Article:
• The path will be cleared for new models of care. The new law not only removes the financial instability caused by the SGR formula but also provides monetary and technical support for those who choose to adopt new models of care suited to the 21st-century needs of physicians and their patients. One of our primary goals at the AMA is to further lift physicians’ regulatory burdens and provide practical resources to advance professional satisfaction and practice sustainability. Now that the SGR is out of the way, we can ramp up these efforts.   
  • Health outcomes will be improved in the clinic setting and the community.  Chronic diseases have become the primary sources of poor health and death today. Treating these conditions requires new approaches, and the new law permanently requires Medicare to pay for care management of these patients. We have an initiative underway that is developing ways physician practices can partner with their patients and the community to prevent two of the most common chronic conditions—heart disease and type 2 diabetes—before they start. We’re also advocating for Medicare and other insurance plans to cover evidence-based prevention programs.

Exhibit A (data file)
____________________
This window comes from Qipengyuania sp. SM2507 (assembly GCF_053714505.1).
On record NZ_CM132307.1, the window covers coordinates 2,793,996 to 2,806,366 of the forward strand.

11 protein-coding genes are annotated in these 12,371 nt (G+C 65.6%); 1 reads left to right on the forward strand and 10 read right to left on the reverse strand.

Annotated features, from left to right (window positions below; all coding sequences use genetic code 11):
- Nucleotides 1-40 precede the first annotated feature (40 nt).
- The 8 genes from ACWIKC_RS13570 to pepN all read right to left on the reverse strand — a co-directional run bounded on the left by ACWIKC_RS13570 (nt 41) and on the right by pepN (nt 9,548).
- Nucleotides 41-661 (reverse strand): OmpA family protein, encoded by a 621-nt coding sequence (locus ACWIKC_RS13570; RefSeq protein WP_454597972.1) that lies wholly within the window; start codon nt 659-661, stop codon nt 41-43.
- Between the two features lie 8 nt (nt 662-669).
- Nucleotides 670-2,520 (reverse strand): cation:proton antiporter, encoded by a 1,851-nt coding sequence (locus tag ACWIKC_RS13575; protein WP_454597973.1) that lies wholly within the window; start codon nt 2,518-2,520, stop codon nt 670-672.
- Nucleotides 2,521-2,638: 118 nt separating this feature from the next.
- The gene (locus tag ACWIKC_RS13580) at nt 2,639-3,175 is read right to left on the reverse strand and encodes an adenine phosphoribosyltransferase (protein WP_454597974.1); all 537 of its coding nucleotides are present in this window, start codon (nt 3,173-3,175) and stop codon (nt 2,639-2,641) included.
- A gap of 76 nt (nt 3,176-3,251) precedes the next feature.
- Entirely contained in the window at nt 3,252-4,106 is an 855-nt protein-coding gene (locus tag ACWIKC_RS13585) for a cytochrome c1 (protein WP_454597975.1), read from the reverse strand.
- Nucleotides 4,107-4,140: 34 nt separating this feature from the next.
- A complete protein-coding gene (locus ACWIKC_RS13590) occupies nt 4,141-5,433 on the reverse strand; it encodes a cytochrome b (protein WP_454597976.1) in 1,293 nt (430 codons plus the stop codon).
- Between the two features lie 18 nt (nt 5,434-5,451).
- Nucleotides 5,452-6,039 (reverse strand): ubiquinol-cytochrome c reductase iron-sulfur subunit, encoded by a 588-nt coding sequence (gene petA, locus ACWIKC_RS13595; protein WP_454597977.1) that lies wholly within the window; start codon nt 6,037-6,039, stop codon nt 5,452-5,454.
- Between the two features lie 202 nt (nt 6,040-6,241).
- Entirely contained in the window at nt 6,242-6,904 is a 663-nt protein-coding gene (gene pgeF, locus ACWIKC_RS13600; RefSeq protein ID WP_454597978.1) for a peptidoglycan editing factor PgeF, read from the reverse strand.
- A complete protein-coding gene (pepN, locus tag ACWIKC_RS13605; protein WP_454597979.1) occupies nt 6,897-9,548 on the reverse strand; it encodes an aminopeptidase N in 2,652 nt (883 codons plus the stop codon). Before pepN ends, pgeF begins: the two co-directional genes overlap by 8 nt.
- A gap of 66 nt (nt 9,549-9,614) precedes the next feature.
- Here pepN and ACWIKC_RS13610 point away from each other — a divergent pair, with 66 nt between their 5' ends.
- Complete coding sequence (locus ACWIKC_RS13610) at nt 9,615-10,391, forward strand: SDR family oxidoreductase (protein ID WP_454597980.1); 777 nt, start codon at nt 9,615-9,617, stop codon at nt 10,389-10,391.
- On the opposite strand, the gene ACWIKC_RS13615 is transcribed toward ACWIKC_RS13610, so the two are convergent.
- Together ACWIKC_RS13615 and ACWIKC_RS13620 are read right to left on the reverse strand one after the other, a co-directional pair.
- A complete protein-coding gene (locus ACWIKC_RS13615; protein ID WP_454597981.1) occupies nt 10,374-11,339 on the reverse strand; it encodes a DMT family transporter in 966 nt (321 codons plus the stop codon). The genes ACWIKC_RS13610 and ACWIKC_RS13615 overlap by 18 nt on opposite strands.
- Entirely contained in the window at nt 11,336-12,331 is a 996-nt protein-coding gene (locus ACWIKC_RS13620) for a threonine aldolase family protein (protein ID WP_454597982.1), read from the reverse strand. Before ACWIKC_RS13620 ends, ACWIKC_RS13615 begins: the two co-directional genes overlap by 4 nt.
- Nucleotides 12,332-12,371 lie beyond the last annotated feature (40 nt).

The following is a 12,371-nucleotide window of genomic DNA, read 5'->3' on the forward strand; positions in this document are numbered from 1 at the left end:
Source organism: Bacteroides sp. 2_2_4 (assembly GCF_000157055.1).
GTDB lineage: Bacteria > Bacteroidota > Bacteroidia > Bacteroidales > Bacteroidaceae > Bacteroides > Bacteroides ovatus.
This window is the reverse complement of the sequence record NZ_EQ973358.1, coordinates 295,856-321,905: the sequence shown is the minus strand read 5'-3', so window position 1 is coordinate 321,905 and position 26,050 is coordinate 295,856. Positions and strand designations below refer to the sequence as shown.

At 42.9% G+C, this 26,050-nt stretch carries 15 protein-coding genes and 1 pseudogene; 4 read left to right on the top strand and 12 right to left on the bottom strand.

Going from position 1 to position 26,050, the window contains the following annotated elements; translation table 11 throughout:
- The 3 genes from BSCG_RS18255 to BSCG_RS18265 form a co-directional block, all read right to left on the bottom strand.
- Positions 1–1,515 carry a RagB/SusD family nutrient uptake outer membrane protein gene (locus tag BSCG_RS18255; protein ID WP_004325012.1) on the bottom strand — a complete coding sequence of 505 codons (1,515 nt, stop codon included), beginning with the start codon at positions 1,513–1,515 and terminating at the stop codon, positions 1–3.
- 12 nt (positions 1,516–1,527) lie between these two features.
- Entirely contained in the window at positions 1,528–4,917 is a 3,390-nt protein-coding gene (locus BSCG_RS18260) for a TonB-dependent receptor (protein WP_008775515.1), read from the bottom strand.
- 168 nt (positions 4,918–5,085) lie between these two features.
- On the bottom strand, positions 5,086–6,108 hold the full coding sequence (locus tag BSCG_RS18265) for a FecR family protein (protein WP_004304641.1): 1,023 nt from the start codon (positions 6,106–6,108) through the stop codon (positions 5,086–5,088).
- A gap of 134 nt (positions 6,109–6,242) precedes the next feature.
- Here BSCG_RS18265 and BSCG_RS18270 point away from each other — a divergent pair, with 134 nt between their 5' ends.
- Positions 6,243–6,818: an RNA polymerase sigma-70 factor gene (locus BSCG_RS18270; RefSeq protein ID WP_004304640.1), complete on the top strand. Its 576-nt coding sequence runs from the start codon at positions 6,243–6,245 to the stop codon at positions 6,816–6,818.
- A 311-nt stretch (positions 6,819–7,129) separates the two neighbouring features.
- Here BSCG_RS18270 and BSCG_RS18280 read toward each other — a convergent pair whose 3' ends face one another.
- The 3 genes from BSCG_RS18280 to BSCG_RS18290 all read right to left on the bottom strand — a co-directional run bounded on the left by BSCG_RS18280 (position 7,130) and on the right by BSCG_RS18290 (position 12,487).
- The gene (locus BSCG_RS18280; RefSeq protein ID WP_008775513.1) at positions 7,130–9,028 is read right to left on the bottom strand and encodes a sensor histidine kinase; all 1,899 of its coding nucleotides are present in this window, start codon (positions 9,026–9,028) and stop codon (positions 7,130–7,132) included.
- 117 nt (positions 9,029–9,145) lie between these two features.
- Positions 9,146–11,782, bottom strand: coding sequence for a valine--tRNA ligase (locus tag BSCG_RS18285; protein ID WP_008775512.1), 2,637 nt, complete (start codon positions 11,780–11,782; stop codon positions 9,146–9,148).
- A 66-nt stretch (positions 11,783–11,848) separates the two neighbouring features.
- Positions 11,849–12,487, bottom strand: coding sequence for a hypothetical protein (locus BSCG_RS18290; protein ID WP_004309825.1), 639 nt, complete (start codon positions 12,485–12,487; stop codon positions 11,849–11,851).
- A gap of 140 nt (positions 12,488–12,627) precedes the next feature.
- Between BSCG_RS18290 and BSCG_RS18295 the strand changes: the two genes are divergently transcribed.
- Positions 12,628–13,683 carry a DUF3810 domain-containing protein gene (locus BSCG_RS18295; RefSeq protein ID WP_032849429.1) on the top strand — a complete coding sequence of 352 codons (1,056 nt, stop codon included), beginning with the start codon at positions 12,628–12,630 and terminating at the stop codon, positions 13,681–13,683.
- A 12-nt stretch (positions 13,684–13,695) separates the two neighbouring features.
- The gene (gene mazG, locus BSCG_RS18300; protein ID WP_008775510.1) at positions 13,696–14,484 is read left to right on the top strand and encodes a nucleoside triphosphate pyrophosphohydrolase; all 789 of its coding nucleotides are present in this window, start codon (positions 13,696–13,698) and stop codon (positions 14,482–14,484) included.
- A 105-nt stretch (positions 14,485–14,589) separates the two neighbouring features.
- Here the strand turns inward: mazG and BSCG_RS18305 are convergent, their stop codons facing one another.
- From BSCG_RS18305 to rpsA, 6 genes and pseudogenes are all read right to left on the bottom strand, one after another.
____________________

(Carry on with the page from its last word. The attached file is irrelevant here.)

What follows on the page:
• Physicians in training will be taught how to practice in the new health care environment. Even as the health care system undergoes dramatic change, an AMA consortium of medical schools is exploring how to prepare the next generation of physicians for practicing in the new environment. Students will learn how to succeed in new models of care, provide high-quality but cost-effective care, and team up with other health care professionals and the community so their patients can lead the healthiest lives possible.